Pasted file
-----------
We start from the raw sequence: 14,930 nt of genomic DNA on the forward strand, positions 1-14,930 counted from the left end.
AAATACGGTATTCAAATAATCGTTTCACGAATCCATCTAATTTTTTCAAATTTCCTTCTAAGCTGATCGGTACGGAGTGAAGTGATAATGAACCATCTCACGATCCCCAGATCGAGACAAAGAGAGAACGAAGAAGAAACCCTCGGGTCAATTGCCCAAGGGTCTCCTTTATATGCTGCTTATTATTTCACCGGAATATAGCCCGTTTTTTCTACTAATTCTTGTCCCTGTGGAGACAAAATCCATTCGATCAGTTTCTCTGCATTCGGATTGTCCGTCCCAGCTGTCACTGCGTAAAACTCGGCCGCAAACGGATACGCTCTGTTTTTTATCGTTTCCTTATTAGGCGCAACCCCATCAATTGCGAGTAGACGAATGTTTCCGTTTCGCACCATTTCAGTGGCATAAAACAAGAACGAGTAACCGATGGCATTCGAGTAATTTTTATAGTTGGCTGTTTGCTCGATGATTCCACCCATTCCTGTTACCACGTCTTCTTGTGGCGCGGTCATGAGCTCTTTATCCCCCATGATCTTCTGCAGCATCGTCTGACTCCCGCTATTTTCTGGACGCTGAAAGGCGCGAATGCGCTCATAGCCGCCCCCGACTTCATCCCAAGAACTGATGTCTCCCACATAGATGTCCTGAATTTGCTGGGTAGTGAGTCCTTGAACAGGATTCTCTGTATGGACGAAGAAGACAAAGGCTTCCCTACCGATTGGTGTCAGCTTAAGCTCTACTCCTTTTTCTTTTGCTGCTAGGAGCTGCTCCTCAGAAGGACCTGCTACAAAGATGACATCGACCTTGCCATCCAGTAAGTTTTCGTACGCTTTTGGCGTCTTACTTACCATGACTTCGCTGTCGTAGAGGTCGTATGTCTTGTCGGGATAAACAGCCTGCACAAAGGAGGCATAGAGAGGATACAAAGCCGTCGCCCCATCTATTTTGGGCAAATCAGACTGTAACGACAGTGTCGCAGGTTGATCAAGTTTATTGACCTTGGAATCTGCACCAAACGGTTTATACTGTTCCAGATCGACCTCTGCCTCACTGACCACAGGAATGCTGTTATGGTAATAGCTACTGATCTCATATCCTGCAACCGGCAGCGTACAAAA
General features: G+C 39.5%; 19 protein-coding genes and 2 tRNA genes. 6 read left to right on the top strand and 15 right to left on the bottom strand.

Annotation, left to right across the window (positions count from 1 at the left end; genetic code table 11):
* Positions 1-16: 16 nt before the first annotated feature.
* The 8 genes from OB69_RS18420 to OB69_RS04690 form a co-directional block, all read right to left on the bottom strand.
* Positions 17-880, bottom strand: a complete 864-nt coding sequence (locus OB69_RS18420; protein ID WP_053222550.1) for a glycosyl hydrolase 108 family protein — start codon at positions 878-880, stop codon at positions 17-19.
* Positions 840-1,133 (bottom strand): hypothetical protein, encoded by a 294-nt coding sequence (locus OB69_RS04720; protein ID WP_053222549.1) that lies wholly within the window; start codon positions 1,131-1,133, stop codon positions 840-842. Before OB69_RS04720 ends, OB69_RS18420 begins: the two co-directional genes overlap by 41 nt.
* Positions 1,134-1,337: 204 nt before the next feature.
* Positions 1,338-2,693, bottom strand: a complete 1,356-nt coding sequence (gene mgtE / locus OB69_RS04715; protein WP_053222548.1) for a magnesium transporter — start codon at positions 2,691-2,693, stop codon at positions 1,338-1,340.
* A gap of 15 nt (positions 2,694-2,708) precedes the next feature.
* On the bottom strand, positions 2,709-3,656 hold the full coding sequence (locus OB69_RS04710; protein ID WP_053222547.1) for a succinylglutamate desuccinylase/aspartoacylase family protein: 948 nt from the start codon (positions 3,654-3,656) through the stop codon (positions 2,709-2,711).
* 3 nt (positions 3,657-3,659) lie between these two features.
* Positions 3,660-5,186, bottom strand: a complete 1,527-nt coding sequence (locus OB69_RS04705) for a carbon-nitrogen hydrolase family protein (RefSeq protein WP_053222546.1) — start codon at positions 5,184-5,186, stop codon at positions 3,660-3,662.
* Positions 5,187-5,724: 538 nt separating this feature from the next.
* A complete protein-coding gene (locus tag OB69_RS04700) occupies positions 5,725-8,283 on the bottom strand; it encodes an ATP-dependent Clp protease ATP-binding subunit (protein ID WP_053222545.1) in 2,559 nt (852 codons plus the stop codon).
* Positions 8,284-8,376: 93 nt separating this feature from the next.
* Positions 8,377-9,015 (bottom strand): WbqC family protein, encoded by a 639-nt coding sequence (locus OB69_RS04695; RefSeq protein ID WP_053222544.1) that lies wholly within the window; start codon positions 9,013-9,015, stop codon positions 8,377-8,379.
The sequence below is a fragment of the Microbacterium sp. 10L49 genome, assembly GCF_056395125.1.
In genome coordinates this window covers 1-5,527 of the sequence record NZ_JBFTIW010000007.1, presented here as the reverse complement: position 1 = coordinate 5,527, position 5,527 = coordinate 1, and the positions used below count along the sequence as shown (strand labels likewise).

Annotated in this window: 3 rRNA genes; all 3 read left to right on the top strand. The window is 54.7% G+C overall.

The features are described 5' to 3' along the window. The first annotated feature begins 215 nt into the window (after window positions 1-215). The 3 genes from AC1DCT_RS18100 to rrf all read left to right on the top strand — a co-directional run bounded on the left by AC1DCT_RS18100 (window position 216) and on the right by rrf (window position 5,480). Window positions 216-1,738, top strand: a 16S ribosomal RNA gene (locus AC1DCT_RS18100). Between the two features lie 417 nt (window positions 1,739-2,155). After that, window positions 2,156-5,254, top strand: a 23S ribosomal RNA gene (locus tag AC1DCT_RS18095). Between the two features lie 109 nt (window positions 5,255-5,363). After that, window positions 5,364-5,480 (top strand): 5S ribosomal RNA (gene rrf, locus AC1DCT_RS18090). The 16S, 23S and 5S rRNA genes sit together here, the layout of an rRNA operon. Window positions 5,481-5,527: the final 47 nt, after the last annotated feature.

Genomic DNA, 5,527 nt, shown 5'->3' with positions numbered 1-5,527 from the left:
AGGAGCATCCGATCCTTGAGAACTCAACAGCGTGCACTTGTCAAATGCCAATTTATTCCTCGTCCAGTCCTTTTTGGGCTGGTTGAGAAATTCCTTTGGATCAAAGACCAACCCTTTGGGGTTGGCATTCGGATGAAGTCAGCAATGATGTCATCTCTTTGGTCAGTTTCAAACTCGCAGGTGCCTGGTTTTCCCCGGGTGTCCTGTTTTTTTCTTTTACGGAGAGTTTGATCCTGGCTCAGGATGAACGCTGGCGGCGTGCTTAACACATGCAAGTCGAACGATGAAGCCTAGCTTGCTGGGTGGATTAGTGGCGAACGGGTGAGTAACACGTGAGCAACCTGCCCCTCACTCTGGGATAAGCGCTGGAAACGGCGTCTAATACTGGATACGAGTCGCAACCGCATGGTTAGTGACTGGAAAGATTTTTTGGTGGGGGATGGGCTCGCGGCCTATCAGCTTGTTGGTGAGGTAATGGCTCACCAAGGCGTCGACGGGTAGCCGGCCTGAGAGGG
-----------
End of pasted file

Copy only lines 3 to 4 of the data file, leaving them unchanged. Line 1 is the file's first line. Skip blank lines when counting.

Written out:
General features: G+C 39.5%; 19 protein-coding genes and 2 tRNA genes. 6 read left to right on the top strand and 15 right to left on the bottom strand.

Annotation, left to right across the window (positions count from 1 at the left end; genetic code table 11):